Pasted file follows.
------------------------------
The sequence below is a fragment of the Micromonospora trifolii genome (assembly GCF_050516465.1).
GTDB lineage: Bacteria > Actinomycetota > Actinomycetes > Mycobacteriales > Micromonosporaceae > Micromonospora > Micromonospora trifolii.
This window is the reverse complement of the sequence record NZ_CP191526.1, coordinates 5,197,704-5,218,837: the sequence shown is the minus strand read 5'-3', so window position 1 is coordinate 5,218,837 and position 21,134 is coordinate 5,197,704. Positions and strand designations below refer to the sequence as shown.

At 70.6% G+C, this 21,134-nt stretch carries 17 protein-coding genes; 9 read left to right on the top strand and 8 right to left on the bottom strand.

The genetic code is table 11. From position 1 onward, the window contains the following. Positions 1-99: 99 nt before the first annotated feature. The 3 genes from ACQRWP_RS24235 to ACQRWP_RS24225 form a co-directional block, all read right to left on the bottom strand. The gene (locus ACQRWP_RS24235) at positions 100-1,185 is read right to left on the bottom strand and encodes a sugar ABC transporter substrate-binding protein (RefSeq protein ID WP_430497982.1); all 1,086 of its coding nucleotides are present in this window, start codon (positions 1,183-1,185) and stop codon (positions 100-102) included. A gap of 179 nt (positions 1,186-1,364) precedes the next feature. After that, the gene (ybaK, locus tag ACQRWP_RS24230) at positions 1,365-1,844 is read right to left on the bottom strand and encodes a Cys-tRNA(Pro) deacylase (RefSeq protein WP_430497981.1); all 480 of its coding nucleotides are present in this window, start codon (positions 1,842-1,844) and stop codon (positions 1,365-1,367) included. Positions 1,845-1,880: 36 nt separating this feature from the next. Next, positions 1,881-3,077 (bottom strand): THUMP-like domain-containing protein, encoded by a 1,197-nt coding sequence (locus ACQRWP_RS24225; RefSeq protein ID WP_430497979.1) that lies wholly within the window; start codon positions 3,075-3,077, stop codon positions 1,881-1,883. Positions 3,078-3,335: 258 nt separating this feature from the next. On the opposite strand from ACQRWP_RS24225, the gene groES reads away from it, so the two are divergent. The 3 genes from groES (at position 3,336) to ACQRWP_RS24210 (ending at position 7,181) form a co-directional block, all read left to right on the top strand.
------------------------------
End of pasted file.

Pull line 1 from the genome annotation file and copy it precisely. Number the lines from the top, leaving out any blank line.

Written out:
The sequence below is a fragment of the Micromonospora trifolii genome (assembly GCF_050516465.1).